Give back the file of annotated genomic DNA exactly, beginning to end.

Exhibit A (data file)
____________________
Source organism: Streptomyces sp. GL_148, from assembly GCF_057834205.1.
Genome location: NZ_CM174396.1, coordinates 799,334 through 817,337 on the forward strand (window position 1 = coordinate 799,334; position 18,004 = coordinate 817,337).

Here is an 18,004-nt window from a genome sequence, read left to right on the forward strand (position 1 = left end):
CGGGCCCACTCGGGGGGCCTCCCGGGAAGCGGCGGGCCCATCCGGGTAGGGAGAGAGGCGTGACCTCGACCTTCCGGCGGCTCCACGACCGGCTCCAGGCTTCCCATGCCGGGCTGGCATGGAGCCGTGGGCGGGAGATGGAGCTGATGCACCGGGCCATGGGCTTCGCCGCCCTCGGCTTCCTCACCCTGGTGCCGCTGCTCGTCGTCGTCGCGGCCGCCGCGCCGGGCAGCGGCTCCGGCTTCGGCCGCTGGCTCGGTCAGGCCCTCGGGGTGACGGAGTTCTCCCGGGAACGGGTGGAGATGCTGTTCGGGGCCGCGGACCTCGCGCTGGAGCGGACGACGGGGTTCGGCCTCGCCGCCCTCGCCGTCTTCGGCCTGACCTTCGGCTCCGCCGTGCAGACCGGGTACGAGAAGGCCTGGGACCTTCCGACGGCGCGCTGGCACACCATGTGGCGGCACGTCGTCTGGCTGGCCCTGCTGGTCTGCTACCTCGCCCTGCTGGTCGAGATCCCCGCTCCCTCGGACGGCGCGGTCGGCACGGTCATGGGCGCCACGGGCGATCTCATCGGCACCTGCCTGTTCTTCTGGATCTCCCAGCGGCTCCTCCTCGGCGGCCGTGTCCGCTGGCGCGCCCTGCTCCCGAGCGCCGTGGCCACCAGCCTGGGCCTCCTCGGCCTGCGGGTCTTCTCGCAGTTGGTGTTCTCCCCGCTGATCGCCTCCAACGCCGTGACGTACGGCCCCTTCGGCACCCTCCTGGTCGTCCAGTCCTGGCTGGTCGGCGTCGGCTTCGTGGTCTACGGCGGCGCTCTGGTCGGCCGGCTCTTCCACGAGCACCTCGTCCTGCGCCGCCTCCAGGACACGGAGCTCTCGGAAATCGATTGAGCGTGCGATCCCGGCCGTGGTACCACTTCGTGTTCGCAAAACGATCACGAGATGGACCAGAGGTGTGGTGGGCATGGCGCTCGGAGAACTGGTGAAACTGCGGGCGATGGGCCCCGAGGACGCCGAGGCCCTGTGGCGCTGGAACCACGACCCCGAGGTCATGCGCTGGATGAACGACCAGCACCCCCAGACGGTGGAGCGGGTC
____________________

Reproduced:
Source organism: Streptomyces sp. GL_148, from assembly GCF_057834205.1.
Genome location: NZ_CM174396.1, coordinates 799,334 through 817,337 on the forward strand (window position 1 = coordinate 799,334; position 18,004 = coordinate 817,337).

Here is an 18,004-nt window from a genome sequence, read left to right on the forward strand (position 1 = left end):
CGGGCCCACTCGGGGGGCCTCCCGGGAAGCGGCGGGCCCATCCGGGTAGGGAGAGAGGCGTGACCTCGACCTTCCGGCGGCTCCACGACCGGCTCCAGGCTTCCCATGCCGGGCTGGCATGGAGCCGTGGGCGGGAGATGGAGCTGATGCACCGGGCCATGGGCTTCGCCGCCCTCGGCTTCCTCACCCTGGTGCCGCTGCTCGTCGTCGTCGCGGCCGCCGCGCCGGGCAGCGGCTCCGGCTTCGGCCGCTGGCTCGGTCAGGCCCTCGGGGTGACGGAGTTCTCCCGGGAACGGGTGGAGATGCTGTTCGGGGCCGCGGACCTCGCGCTGGAGCGGACGACGGGGTTCGGCCTCGCCGCCCTCGCCGTCTTCGGCCTGACCTTCGGCTCCGCCGTGCAGACCGGGTACGAGAAGGCCTGGGACCTTCCGACGGCGCGCTGGCACACCATGTGGCGGCACGTCGTCTGGCTGGCCCTGCTGGTCTGCTACCTCGCCCTGCTGGTCGAGATCCCCGCTCCCTCGGACGGCGCGGTCGGCACGGTCATGGGCGCCACGGGCGATCTCATCGGCACCTGCCTGTTCTTCTGGATCTCCCAGCGGCTCCTCCTCGGCGGCCGTGTCCGCTGGCGCGCCCTGCTCCCGAGCGCCGTGGCCACCAGCCTGGGCCTCCTCGGCCTGCGGGTCTTCTCGCAGTTGGTGTTCTCCCCGCTGATCGCCTCCAACGCCGTGACGTACGGCCCCTTCGGCACCCTCCTGGTCGTCCAGTCCTGGCTGGTCGGCGTCGGCTTCGTGGTCTACGGCGGCGCTCTGGTCGGCCGGCTCTTCCACGAGCACCTCGTCCTGCGCCGCCTCCAGGACACGGAGCTCTCGGAAATCGATTGAGCGTGCGATCCCGGCCGTGGTACCACTTCGTGTTCGCAAAACGATCACGAGATGGACCAGAGGTGTGGTGGGCATGGCGCTCGGAGAACTGGTGAAACTGCGGGCGATGGGCCCCGAGGACGCCGAGGCCCTGTGGCGCTGGAACCACGACCCCGAGGTCATGCGCTGGATGAACGACCAGCACCCCCAGACGGTGGAGCGGGTC